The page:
Seven Decades of Czech-Israeli Friendship

Dec. 19 2017

Shortly after the American declaration acknowledging Jerusalem as the capital of the Jewish state, the Czech Republic joined suit. Amnon Lord notes that, in doing so, it followed a tradition of sympathy for the Zionist cause that goes back to the War of Independence, when Czechoslovakia sent much-need arms to a nascent Israel. Lord contrasts this reaction to that of Germany:

In Germany, a major news channel devoted ten minutes of a fifteen-minute broadcast to the horrible scandal caused by [U.S. recognition of Jerusalem]. The anchor [explained that] the American president had taken such an unreasonable step . . . “because of his evangelical supporters and ‘rich donors.’” It seems that Germany hasn’t changed. Anti-Semitism is like malaria; it doesn’t go away.

In contrast to the attack [on the White House’s decision delivered by] Germany’s Foreign Minister Sigmar Gabriel, the stance of the Czech Republic’s President Miloš Zeman shines brightly. The Czechs know what it is to be a small country sold out by a bunch of strong and hypocritical nations. We saw this Sunday in Emmanuel Macron’s chilly reception for Benjamin Netanyahu.

The Czech admiration of Israel in the post-Communist era stems from rebellion. In Czechoslovakia in 1948 there was real admiration for the newly established state of Israel, and the assistance it received from the Czechs will forever be remembered by Israel’s people. . . . In 1967, popular admiration for Israel broke out again after the military victory of the Six-Day War, which is still being mourned by the rest of Europe and the Israeli and American left. But not by the Czechs. . . . [T]he Six-Day War victory gave the Czechs courage and inspiration for the Prague Spring, which then turned into a twenty-year winter. . . .

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Read more at Israel Hayom

More about: Anti-Semitism, Czech Republic, Czechoslovakia, Israel & Zionism, Israeli War of Independence, Israeli-German relations, Jerusalem

The Proper Jewish Response to the Pittsburgh Massacre

Nov. 21 2018

In the Jewish tradition, it is commonplace to add the words zikhronam li-vrakhah (may their memory be for a blessing) after the names of the departed, but when speaking of those who have been murdered because they were Jews, a different phrase is used: Hashem yikom damam—may God avenge their blood. Meir Soloveichik explains:

The saying reflects the fact that when it comes to mass murderers, Jews do not believe that we must love the sinner while hating the sin; in the face of egregious evil, we will not say the words ascribed to Jesus on the cross: “Father, forgive them, for they know not what they do.” We believe that a man who shoots up a synagogue knows well what he does; that a murderer who sheds the blood of helpless elderly men and women knows exactly what he does; that one who brings death to those engaged in celebrating new life knows precisely what he does. To forgive in this context is to absolve; and it is, for Jews, morally unthinkable.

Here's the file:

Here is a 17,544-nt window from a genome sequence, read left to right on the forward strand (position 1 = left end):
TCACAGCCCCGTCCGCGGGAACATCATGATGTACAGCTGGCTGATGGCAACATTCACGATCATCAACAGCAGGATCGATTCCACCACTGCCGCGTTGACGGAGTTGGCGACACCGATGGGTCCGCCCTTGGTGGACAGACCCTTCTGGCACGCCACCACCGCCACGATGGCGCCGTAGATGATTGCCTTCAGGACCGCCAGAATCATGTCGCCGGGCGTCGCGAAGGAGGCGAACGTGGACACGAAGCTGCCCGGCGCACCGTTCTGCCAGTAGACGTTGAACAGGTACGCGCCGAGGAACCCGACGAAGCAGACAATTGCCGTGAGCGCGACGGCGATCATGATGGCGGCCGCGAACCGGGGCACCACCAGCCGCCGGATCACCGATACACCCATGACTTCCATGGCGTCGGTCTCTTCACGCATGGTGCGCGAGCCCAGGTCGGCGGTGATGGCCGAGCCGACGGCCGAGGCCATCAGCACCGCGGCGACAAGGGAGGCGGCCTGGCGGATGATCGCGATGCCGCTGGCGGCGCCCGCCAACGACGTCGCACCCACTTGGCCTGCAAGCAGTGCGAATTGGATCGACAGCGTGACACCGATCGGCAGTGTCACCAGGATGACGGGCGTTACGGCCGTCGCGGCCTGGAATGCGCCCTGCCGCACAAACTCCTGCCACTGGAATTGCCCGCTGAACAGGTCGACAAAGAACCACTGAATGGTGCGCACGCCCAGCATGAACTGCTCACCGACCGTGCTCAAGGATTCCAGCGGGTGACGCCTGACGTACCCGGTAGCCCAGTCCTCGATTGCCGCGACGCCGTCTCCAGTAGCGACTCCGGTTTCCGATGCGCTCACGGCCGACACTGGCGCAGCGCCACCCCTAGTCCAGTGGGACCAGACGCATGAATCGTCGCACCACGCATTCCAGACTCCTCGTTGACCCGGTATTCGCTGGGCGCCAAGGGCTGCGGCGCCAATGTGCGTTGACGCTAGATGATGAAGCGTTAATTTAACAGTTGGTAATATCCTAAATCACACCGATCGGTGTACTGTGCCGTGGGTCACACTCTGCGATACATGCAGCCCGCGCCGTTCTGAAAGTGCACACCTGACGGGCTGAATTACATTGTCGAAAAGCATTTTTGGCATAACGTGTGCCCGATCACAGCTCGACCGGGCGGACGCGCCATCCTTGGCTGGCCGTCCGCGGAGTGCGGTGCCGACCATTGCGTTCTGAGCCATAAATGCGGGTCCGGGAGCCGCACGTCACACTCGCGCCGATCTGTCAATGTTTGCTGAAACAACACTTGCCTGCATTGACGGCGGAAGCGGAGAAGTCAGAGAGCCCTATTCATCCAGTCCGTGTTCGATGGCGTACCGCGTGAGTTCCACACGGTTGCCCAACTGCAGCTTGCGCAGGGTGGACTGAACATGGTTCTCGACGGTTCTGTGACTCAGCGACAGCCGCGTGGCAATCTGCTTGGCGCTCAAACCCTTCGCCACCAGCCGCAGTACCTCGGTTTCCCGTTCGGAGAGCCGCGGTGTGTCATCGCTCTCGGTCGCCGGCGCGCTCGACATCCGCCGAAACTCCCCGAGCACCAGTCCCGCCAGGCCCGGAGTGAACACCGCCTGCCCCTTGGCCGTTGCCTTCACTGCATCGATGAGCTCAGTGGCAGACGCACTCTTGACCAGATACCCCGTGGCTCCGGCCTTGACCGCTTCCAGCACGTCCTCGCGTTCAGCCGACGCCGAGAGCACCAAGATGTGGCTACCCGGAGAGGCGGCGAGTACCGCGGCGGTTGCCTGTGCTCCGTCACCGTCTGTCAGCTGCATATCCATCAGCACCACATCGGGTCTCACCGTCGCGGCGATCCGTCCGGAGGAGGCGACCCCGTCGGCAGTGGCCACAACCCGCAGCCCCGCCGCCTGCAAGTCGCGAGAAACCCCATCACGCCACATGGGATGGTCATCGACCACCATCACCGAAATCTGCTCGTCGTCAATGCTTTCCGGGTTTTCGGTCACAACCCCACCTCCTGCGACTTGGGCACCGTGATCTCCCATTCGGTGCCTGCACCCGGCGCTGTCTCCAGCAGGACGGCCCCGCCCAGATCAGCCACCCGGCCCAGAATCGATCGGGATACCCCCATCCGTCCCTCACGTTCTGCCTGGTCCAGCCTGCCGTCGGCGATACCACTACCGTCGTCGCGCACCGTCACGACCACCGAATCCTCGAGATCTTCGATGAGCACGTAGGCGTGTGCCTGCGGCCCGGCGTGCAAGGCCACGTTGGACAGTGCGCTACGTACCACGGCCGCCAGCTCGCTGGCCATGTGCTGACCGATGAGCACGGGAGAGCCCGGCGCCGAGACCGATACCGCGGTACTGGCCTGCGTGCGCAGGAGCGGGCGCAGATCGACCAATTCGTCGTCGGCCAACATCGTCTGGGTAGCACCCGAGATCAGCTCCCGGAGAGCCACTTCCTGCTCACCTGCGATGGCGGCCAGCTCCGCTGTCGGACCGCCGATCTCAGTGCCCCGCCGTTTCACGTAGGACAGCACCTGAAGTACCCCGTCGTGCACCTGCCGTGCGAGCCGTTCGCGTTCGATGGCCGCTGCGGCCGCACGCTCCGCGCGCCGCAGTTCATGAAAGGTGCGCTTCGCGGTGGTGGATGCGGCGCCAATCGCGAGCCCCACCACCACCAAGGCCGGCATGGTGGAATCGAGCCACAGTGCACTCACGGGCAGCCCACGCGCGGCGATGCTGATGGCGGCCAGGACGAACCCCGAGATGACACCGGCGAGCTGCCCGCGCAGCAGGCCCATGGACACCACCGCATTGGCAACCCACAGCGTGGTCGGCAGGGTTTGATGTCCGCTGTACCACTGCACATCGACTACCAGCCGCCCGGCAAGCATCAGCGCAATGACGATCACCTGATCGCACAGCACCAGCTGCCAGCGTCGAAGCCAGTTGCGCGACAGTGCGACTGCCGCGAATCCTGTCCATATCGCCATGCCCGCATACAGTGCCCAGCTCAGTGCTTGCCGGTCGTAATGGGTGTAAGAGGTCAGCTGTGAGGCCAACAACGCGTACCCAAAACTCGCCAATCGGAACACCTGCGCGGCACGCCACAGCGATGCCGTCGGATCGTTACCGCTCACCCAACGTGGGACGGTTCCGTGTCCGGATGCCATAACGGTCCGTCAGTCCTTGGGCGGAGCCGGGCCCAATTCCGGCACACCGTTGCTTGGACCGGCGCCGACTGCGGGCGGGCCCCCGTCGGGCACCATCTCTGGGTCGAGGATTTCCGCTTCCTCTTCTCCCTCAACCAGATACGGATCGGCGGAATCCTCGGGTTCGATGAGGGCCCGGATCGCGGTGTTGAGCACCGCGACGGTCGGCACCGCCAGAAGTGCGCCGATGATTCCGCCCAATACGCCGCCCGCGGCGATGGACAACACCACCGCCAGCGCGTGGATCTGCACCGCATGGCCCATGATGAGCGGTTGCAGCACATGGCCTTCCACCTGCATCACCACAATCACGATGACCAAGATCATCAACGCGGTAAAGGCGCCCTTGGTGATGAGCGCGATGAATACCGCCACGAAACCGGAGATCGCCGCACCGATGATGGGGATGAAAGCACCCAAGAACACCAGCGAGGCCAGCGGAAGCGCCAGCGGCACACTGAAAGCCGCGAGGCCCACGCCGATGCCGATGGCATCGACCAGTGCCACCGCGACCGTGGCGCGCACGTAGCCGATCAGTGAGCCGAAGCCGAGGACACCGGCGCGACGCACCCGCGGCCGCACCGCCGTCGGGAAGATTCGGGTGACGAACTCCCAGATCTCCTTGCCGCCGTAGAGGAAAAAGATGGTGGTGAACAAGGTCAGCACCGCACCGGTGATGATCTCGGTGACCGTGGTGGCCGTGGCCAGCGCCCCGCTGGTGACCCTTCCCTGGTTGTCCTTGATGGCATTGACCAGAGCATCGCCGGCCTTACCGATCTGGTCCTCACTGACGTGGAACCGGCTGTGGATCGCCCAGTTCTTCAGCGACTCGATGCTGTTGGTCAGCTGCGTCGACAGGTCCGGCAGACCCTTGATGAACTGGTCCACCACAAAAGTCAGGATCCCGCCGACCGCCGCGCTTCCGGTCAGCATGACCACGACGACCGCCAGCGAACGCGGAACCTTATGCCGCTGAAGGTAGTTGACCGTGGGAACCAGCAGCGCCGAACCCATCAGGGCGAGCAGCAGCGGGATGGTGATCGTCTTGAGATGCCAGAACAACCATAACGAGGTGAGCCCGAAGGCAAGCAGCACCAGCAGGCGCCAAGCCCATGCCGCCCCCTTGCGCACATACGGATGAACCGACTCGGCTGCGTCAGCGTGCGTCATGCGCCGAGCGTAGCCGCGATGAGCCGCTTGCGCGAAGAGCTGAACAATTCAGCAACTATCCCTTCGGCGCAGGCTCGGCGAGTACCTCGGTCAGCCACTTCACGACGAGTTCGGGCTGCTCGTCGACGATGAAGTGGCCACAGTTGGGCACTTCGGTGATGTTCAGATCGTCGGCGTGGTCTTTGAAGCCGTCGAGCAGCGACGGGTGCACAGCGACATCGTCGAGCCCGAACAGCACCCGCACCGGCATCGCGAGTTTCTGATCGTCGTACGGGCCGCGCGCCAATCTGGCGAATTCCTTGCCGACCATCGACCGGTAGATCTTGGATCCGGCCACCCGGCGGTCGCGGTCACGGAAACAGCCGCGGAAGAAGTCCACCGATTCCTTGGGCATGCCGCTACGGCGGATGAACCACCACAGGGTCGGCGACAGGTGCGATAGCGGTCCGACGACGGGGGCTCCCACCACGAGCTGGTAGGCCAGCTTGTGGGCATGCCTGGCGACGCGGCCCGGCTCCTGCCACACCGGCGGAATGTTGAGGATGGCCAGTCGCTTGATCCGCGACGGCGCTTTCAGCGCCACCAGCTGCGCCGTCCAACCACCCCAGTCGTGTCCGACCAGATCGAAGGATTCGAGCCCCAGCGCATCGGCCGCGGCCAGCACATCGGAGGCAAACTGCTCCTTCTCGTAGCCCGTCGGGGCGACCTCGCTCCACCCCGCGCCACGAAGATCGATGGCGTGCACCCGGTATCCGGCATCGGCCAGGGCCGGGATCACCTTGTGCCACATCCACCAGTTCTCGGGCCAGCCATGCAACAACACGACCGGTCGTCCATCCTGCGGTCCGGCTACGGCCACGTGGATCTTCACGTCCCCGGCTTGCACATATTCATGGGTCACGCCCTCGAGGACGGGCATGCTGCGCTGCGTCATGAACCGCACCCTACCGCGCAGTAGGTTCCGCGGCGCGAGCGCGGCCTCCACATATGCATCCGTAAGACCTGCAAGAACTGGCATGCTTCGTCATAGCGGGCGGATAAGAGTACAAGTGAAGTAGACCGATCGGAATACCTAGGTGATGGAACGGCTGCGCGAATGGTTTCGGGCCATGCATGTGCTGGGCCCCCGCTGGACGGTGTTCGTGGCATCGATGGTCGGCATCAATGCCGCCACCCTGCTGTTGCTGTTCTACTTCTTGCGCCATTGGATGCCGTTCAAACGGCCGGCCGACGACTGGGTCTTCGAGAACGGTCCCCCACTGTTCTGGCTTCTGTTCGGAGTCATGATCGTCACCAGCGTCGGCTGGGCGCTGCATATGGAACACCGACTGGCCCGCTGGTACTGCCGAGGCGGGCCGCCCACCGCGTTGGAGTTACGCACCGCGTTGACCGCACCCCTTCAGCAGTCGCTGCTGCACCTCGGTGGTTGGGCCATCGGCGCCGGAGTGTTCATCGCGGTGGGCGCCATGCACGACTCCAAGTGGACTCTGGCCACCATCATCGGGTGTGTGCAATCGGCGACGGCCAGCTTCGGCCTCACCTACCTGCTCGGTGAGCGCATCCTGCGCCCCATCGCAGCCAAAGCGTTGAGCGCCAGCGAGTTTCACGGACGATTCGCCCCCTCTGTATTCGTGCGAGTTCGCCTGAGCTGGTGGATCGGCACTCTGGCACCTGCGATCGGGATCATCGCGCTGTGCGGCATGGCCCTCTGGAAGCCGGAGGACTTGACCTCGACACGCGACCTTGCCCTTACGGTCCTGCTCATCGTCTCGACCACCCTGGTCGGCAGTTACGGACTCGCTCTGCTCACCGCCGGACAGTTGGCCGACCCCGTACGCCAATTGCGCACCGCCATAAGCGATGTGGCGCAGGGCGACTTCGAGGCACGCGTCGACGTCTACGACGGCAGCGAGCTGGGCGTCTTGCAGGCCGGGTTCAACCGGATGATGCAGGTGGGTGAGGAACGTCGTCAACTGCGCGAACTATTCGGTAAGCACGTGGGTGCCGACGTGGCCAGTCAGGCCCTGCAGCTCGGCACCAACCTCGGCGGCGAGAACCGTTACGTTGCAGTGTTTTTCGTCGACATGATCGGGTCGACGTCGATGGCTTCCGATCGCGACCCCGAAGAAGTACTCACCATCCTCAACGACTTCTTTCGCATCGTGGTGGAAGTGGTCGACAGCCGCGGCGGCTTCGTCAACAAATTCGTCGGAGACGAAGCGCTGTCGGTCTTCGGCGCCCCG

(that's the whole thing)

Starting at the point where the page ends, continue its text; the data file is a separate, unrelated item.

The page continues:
But the mantra for murdered Jews that is Hashem yikom damam bears a deeper message. It is a reminder to us to see the slaughter of eleven Jews in Pennsylvania not only as one terrible, tragic moment in time, but as part of the story of our people, who from the very beginning have had enemies that sought our destruction. There exists an eerie parallel between Amalek, the tribe of desert marauders that assaulted Israel immediately after the Exodus, and the Pittsburgh murderer. The Amalekites are singled out by the Bible from among the enemies of ancient Israel because in their hatred for the chosen people, they attacked the weak, the stragglers, the helpless, those who posed no threat to them in any way.

Similarly, many among the dead in Pittsburgh were elderly or disabled; the murderer smote “all that were enfeebled,” and he “feared not God.” Amalek, for Jewish tradition, embodies evil incarnate in the world; we are commanded to remember Amalek, and the Almighty’s enmity for it, because, as Rabbi Joseph Soloveitchik explained, the biblical appellation refers not only to one tribe but also to our enemies throughout the ages who will follow the original Amalek’s example. To say “May God avenge their blood” is to remind all who hear us that there is a war against Amalek from generation to generation—and we believe that, in this war, God is not neutral.

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More about: Amalek, Anti-Semitism, Judaism, Religion & Holidays